Gate House Sitting Room

Castletown Gate House and Celbridge made the perfect location for a week. We were able to take the bus into Dublin, drive to the Boyne Valley ancient sites, walk around the beautiful estate, shop locally, enjoy Irish music in a local pub and visit the bookshop in Maynooth and Avoca at Rathcoole.

anne's grove

Anne’s Grove – Front

Anne’s Grove is truly a Miniature Castle, just a mile or so from the small town of Castletownroche, Co. Cork. Sadly, the famous Anne’s Grove gardens are currently closed to the public for renovations and even to the residents of the little castle gate lodge.

Here is what the Irish Landmark Trust say about it :

“An intensely romantic property, Anne’s Grove is built in the Gothic style; the building being a medieval castle in miniature. It is situated at the junction of three quiet country roads and surrounded by mature beech trees, which cradle the property and stonewalls. Inside timber ceilings, wood floors, stone arches, and snug rooms make this property an idyllic setting for those looking for a romantic break.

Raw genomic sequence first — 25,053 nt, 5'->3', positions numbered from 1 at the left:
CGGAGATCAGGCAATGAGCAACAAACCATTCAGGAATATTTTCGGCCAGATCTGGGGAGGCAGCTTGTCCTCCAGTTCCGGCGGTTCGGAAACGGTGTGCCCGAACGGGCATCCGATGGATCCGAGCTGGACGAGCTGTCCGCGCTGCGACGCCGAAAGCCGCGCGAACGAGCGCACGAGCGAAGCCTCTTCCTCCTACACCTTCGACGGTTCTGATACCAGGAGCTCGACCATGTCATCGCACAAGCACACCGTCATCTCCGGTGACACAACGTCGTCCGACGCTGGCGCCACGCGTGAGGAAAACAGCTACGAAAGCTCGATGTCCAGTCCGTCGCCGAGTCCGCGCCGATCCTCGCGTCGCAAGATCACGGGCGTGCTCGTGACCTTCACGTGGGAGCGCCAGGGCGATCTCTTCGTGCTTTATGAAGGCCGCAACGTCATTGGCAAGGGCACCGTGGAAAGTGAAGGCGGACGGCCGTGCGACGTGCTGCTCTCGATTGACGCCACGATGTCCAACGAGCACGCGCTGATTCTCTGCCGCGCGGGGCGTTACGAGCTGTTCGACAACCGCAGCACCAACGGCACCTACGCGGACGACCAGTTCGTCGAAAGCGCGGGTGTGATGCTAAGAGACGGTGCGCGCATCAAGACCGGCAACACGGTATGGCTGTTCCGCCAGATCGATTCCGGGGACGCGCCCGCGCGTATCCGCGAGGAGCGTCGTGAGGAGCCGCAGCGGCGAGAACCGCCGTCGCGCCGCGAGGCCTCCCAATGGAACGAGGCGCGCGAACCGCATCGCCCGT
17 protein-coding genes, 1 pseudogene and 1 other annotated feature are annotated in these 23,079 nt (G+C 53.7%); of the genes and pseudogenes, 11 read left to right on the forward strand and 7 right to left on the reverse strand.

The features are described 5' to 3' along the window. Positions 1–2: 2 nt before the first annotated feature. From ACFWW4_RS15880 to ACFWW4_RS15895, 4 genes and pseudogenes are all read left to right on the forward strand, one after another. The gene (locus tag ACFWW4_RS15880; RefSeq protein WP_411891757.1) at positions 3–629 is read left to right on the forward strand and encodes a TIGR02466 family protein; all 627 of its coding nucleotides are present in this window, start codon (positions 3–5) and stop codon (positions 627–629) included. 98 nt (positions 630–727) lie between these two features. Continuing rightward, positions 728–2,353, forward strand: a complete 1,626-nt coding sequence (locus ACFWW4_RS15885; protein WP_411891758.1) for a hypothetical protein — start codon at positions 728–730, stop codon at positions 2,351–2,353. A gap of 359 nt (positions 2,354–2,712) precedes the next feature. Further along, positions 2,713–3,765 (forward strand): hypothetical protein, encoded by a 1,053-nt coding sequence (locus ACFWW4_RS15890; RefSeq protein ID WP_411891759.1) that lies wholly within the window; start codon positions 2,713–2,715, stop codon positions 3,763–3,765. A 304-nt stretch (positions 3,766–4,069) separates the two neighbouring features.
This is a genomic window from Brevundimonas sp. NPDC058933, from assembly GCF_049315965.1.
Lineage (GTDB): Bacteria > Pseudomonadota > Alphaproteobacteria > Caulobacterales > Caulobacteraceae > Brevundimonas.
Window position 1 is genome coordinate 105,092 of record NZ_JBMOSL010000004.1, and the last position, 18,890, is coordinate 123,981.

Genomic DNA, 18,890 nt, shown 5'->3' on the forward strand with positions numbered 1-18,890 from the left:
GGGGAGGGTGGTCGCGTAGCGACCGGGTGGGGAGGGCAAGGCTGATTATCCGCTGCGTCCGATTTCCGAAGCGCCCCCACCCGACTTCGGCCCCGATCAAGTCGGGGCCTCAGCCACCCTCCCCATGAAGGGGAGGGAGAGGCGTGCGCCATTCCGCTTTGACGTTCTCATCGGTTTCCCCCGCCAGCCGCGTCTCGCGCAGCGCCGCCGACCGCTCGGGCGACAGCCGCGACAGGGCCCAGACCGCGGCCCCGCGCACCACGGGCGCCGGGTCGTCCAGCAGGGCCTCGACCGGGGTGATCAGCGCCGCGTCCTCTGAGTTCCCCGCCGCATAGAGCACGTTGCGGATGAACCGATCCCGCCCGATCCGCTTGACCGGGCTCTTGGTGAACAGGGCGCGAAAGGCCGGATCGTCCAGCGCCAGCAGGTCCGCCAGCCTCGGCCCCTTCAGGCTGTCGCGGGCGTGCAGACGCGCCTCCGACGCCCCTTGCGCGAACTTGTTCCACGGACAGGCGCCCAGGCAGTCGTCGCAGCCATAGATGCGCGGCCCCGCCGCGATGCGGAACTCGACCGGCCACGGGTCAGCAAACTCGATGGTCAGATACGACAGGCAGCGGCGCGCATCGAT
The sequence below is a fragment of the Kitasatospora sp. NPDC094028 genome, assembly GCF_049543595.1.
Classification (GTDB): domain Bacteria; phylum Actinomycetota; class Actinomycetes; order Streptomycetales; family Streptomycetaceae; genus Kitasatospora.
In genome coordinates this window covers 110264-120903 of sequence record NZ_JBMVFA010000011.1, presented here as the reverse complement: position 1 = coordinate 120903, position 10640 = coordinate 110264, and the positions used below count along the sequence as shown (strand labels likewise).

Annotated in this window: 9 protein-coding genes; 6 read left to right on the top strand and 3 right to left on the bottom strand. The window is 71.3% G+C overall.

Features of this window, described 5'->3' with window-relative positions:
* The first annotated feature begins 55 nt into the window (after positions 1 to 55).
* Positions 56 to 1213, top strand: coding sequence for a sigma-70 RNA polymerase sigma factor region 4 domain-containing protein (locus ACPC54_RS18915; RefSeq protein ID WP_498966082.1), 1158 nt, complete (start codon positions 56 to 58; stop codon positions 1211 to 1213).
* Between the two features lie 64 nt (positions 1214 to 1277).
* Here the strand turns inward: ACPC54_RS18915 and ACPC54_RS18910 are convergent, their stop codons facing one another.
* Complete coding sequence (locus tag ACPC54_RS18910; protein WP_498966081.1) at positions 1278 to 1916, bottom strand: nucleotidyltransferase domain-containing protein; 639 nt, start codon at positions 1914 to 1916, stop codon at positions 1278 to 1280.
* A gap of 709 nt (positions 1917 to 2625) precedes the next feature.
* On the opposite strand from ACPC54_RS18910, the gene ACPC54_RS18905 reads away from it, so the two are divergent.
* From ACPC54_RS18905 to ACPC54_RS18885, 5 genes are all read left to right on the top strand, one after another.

Anne’s Grove was designed by Benjamin Woodward, of the distinguished firm of architects Deane and Woodward in 1849. Since Woodward designed only two gate lodges of this type, it is of some architectural importance. The lodge, prior to restoration, had not been lived in since the 1940s. A miniature medieval castle it was designed to impress visitors to the main house – Annesgrove House and Gardens.”

anne's grove back

Rear of Anne’s Grove Gate Lodge

 

2 comments on “Two Gate Lodges and Another Landmark in Ireland

  1. Fran says:

    All three lovely, and thank heavens for the Landmark Trust. Gives a real sense of rural living in centuries past.

    • Agreed, Fran! The Irish Landmark Trust is a very separate concern from our Landmark Trust but has basically the same mission. I have the feeling that it didn’t start from such a financially good base as our own LMT. Room for improvement in the library stock – but I did donate a few books at each to help it on its way.